学 术 报 告
Nanoscale Design of Nano-Carbons for Electronics
Prof. S. Ravi P. Silva
Advanced Technology Institute, University of Surrey
Carbon as a material can have many faces and phases! It can bond to itself and other elements, creating a plethora of material types. The structure, topology, chemical, mechanical and optoelectronic properties, all are dependent on the bonding hybridisation between carbon atoms. This allows for a versatile nano-electronic material that can be designed for applications. The continuous demand for higher performance in electronic devices puts pressure on sustainable development and has driven industry to carefully examine optimum design methodology. Design of materials at the nano-scale allows one to optimise performance and increase efficiency. When the wavelength of interest in the case of solar cells and photonic devices are also in the nano-scale, fundamental improvements can be made to the devices in terms of performance and power usage.
In this study we examine the design of four separate electronic technologies, with a view to optimize its performance beyond traditional limits. Firstly, we examine the design of Photo-Thermal Chemical Vapour Deposited (PT-CVD) carbon nanotubes, on substrates held at low temperature. We show how these CNT structures that do not suffer from electromigration can be the next generation of interconects for all ICs in a CMOS compatible platform. Then we examine the use of hybrid organicinorganic structures for high performance X-ray detectors that can be used to overcome attenuation limits associated with photon scattering via the photoelectric effect to give flexible, broadband high sensitivity detectors. Then, the nanoscale design aspect is used to produce features that can mimic moth eye structures to produce some of the most absorbing materials ever manufactured using thin decoupled layers of graphene. Finally, the use of carbon nanotubes to make devices including the world’s darkest buildings – nanoscale design for macroscopic impact. These have significant potential for opto-electronic devices. wearables and if this can be realised at zero cost to the consumer.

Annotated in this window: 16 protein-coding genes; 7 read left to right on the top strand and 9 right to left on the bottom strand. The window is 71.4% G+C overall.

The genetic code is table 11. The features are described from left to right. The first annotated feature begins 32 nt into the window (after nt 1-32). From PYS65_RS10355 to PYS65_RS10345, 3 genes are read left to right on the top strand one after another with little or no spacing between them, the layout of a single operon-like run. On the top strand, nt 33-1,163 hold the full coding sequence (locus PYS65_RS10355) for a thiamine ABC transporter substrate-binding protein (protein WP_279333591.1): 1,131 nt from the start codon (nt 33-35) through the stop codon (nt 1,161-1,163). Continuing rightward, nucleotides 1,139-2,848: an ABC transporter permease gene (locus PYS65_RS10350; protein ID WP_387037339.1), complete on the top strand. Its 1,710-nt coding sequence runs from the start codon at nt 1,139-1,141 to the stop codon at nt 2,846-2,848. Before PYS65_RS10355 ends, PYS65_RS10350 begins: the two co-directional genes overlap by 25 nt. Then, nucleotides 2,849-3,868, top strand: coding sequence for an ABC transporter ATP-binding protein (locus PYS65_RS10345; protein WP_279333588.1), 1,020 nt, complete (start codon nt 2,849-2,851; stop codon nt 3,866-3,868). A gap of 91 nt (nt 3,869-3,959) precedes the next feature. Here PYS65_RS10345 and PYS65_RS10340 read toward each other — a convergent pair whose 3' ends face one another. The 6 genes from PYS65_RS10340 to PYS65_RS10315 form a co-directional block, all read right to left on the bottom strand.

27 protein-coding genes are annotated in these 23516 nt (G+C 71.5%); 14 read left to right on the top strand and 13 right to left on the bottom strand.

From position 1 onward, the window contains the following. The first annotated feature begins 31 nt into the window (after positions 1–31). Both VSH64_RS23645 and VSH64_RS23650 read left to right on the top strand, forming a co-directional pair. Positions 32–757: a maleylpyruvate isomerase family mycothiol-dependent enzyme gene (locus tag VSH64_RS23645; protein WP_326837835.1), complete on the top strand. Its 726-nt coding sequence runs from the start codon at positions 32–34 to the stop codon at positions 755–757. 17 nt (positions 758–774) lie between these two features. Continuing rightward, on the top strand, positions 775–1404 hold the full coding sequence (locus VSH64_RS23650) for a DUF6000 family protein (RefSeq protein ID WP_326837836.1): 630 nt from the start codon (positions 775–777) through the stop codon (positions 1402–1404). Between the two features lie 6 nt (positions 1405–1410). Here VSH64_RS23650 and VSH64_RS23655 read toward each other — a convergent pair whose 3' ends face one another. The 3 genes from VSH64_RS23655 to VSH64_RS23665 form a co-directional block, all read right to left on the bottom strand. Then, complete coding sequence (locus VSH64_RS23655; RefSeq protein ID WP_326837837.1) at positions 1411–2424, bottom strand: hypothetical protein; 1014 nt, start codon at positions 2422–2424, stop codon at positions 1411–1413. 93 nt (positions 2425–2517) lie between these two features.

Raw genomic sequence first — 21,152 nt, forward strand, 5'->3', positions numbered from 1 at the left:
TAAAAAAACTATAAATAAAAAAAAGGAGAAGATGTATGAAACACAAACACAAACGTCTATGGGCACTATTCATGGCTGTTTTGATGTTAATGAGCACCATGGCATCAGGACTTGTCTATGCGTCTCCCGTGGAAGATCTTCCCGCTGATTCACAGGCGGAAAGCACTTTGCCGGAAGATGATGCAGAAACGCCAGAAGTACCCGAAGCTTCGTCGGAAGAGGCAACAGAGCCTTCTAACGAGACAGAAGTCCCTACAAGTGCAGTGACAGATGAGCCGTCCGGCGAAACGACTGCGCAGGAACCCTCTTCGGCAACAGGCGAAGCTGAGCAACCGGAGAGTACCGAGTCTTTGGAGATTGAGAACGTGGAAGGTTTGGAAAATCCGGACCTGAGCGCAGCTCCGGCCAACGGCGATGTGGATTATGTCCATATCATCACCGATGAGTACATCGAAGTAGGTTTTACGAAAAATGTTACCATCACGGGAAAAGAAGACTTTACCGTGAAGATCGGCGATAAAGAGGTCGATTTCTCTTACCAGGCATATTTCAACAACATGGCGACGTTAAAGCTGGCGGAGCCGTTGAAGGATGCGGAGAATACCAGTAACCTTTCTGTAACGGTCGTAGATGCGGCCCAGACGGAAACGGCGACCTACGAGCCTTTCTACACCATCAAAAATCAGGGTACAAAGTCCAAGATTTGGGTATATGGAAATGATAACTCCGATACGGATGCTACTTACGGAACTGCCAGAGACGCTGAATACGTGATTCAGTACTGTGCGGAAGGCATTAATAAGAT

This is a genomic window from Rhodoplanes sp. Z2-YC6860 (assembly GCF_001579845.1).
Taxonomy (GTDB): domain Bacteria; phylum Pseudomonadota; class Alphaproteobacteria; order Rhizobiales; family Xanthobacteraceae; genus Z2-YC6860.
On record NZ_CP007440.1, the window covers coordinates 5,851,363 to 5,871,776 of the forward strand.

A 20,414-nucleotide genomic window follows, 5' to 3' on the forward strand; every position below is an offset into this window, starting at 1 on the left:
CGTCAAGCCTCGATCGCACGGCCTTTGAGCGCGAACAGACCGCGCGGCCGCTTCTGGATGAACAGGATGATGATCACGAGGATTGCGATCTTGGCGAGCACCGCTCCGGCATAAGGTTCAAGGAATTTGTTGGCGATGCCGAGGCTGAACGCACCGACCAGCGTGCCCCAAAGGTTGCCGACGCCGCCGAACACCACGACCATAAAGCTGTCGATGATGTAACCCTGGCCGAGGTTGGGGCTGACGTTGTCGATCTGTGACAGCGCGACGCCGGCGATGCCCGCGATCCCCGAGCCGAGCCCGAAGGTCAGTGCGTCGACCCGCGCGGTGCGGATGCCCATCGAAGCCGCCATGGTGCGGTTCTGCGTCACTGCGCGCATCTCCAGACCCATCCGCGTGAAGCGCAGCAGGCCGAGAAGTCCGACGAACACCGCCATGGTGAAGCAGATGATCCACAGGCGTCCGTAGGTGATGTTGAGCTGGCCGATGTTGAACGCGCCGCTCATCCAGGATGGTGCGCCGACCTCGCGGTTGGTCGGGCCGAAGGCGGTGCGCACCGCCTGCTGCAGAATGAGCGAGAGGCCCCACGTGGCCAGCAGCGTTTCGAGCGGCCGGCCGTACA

Professor Ravi Silva BA MA PhD FREng CEng CPhys FIET FInstP FRSA is a Surrey Distinguished Professor and the Director of the Advanced Technology Institute (ATI) at the University of Surrey. He heads the Nano-Electronics Centre (NEC). Prof. Silva conducted his studies at Cambridge University. His research has resulted in over 600 presentations at international conferences, and over 580 archival journal papers, with a H-index of 70. He has published in Nature, Science, Nature Materials, Advanced Materials, NanoLetters, Physical Review Letters, Applied Physics Letters among the many journals. He is the inventor of 30 patents and two start-up companies. He is the 2014 winner of the J J Thomson Medal from the IET for contributions to electronics, in 2015 the winner of the Platinum Medal from the IOM3, in 2018 the winner of the James Joule Medal from the Institute of Physics and has won numerous international awards for research. He is a Fellow of the Royal Academy of Engineering and National Academy of Sciences Sri Lanka.